Ostrich anti-body technology is a fascinating research area. I was told that Zeal Cosmetics collaborates with Kyoto Prefecture University Life & Environmental Sciences Laboratory and last year the company began cooperating with Japanese biotech start-up Maz World to further research the use of ostrich egg yolk extract as a skin care ingredient.

McCoy is an Osaka-based salon brand which was launched in 2005. The first McCoy product was a slimming cream, Non F Energy Cream. Now there is a whole range of Non F slimming products, including the Non F Monster body massage gel cream, the Non F Expert body massage cream and the Non F Beauty Cream.

Then the company branched out into face care with the Non F Idol skin care range which includes a cleansing oil, a lotion, cream, bar soap and massage cream. There is also a hair care range, Rei La Sean, which offers a silicone-free shampoo, conditioner and treatment mist.

The McCoy range also includes the Non F Book Make Gel (a décolleté-lifting cream), the McCoy Boob Mask (a sheet mask for the, well, boobs), the Non F Bonnyzime Pack (a massage gel with fermented plants which can be used for face and body) and a range of compression tights, leggings and UV gloves.

The brand’s newest product was actually launched at Cosmetokyo 2018 (see pic above): Beautiful Prestige Pure Mineral Facial Cream is a grey-tinted glossy gel cream formulated with nano-sized mineral clay particles. Now, I love clay in beauty products (especially clay-based masks): it’s such a European skin care ingredient! I’ve rarely seen clay used in Asian cosmetics so it was interesting to play around with the Beautiful Prestige cream.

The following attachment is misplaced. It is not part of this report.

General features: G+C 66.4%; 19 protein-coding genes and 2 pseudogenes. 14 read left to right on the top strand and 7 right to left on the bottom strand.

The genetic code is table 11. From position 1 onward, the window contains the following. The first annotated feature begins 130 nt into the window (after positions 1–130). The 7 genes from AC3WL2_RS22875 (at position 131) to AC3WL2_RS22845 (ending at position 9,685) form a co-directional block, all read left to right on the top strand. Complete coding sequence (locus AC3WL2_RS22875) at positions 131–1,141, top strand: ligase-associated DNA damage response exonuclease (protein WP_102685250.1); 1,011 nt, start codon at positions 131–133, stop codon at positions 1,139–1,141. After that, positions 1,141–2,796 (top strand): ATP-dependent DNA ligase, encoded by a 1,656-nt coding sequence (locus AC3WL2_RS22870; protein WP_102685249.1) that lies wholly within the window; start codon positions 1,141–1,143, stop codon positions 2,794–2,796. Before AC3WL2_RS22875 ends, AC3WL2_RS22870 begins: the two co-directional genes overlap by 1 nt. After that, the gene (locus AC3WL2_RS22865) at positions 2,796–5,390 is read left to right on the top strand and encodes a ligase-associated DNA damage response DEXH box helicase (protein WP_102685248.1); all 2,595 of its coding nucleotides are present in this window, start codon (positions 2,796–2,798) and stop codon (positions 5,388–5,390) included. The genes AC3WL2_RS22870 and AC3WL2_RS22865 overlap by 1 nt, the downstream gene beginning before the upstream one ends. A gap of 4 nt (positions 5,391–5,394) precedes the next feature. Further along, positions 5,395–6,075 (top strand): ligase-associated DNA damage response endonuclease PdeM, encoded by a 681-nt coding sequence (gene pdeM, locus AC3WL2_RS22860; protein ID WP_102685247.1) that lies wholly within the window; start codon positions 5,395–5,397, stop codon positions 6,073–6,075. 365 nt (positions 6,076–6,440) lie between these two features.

Cosmetokyo 2018: Multipurpose beauty

And there were more gel textures to explore at Cosmetokyo 2018! Japanese company Gracy Cosme launched Urucolla in 2016 and the brand’s first beauty products were introduced last year. The range offers just two multipurpose products, a Cleansing & Wash and an All in One Gel, which are aimed at modern women who are too busy to spend much time on their face care routine but still want to care for their skin.

The hydrating Cleansing & Wash has been formulated with four types of hyaluronic acid and three kinds of collagen, amino acids and ceramides and is said to leave the skin clean yet hydrated. The All in One Gel – which also contains hyaluronic acid, collagen, elastine, glucosamine and chondrotoin – works as a toner, essence, moisturizer and can also be used as a face pack. The gel texture of the All in One is rather unusual – Japanese anti-ageing creams are traditionally rich, thick creams or emulsions.